Reprieve For Alaskan Nature

Caribou graze on the coastal plain of the Arctic National Wildlife Refuge. The Trump administration has held the first oil lease sale in the refuge. U.S. Fish and Wildlife Service

Thanks to all those who protested the lease sale in the first place, and to National Public Radio (USA) for providing the welcome news that the protests had their intended effect:

Major Oil Companies Take A Pass On Controversial Lease Sale In Arctic Refuge

Rep. Deb Haaland at a 2018 rally in Washington, D.C., to oppose drilling in the Arctic National Wildlife Refuge. President-elect Joe Biden has tapped Haaland to lead the Department of the Interior. Liz Ruskin/Alaska Public Media

One of the Trump administration’s biggest environmental rollbacks suffered a stunning setback Wednesday, as a decades-long push to drill for oil in Alaska’s Arctic National Wildlife Refuge ended with a lease sale that attracted just three bidders — one of which was the state of Alaska itself.

Alaska’s state-owned economic development corporation was the only bidder on nine of the parcels offered for lease in the northernmost swath of the refuge, known as the coastal plain. Two small companies also each picked up a single parcel.

Half of the offered leases drew no bids at all.

“They held the lease in ANWR — that is history-making. That will be recorded in the history books and people will talk about it,” said Larry Persily, a longtime observer of the oil and gas industry in Alaska . “But no one showed up.”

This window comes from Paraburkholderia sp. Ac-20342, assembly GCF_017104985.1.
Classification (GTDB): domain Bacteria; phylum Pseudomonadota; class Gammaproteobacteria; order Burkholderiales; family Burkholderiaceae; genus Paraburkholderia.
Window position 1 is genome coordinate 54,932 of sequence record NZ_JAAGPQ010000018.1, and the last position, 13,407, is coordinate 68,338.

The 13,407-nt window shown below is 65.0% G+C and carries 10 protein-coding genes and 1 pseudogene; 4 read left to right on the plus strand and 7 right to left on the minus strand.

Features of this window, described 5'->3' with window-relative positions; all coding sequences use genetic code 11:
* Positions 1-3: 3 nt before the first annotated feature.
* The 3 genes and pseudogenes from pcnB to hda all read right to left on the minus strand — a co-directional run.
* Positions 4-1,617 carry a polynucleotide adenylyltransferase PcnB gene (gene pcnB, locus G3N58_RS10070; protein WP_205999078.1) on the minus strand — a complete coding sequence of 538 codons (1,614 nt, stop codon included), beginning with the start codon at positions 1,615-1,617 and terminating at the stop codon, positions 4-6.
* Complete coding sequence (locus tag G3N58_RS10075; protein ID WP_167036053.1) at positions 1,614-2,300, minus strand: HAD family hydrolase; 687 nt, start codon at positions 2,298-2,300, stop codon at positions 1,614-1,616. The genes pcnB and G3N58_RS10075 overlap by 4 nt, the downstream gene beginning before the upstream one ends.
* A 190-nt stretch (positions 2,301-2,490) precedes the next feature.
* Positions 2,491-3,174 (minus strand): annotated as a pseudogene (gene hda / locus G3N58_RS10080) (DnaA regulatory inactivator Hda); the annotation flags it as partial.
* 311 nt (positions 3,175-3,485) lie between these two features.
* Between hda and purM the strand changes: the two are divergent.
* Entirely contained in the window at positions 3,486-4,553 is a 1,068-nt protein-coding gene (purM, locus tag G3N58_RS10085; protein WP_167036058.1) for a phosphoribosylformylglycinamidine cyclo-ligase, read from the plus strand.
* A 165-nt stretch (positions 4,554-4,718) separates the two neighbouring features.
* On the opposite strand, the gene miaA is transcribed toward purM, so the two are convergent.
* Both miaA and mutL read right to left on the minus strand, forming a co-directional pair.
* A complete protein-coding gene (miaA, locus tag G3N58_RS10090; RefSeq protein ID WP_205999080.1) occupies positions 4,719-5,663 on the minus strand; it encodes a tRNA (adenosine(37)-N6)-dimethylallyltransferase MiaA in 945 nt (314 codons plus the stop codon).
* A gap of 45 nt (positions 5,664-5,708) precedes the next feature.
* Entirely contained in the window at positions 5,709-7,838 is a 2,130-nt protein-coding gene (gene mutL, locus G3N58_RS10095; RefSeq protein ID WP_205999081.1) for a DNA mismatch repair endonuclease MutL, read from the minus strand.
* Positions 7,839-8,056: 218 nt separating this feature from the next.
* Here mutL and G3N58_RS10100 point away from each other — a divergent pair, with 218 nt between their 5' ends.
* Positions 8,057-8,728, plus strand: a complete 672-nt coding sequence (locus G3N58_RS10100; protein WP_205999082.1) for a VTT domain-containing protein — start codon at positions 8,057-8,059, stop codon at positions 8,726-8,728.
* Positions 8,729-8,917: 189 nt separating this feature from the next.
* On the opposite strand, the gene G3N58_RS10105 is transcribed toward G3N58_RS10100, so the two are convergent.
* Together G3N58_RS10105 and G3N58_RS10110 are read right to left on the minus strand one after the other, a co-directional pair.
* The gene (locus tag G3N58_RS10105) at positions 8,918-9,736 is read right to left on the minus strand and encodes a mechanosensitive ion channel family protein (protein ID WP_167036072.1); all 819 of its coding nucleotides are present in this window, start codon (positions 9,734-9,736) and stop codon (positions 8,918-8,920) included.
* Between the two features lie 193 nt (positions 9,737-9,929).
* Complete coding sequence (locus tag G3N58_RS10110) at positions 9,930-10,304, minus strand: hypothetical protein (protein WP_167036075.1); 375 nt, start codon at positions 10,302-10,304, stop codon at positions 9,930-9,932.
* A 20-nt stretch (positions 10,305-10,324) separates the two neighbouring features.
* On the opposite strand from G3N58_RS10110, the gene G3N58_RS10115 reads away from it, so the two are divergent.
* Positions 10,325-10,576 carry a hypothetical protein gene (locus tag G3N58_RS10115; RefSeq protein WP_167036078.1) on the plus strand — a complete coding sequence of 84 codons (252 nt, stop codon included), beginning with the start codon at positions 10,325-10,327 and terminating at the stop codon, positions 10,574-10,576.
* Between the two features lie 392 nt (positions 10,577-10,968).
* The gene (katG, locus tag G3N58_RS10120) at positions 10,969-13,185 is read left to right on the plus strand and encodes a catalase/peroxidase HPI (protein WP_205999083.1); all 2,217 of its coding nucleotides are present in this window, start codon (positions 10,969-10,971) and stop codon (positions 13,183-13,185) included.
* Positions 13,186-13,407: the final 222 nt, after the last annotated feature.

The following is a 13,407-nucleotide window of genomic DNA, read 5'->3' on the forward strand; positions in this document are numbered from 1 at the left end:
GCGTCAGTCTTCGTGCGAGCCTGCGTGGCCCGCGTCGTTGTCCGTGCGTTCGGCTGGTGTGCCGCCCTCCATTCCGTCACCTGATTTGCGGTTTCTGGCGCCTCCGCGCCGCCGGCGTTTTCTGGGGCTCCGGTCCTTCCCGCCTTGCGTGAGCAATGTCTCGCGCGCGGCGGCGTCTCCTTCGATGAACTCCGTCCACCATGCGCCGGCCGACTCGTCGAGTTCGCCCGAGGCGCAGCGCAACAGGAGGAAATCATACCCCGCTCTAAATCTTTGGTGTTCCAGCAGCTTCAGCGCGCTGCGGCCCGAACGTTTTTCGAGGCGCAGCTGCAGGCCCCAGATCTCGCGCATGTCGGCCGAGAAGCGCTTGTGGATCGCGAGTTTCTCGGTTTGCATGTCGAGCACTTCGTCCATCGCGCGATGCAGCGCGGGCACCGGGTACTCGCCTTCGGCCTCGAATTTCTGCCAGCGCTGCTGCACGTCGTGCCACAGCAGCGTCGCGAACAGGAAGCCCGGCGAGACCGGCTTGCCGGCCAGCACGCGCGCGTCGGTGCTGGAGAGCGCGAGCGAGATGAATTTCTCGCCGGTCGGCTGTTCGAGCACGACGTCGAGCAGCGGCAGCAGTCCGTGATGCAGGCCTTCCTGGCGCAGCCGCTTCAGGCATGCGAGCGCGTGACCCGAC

The sale generated a tiny fraction of the revenue it was projected to raise.

It was a striking moment in a 40-year fight over drilling in the coastal plain, an area that’s home to migrating caribou, polar bears, birds and other wildlife. It also potentially sits atop billions of barrels of oil, according to federal estimates.

But amid a global recession, low oil prices and an aggressive pressure campaign against leasing by drilling opponents, oil analysts have for months been predicting little interest in the sale.

Persily took the sale as evidence that while drilling in the refuge remains a long-held dream of some politicians, it is no longer treasured by oil companies.

“It was, in the oil industry terms, a dry hole. A bust,” he said. “They had the lease sale, the administration can feel good about it, but no one’s going to see any oil coming out of ANWR.”

Even Kara Moriarty, head of the Alaska Oil and Gas Association, acknowledged that the sale results weren’t as “robust” as expected. But she said the industry still supports future access to the coastal plain.

“Today’s sale reflects the brutal economic realities the oil and gas industry continues to face after the unprecedented events of 2020, coupled with ongoing regulatory uncertainty,” she said in a statement.

Read the whole story here.

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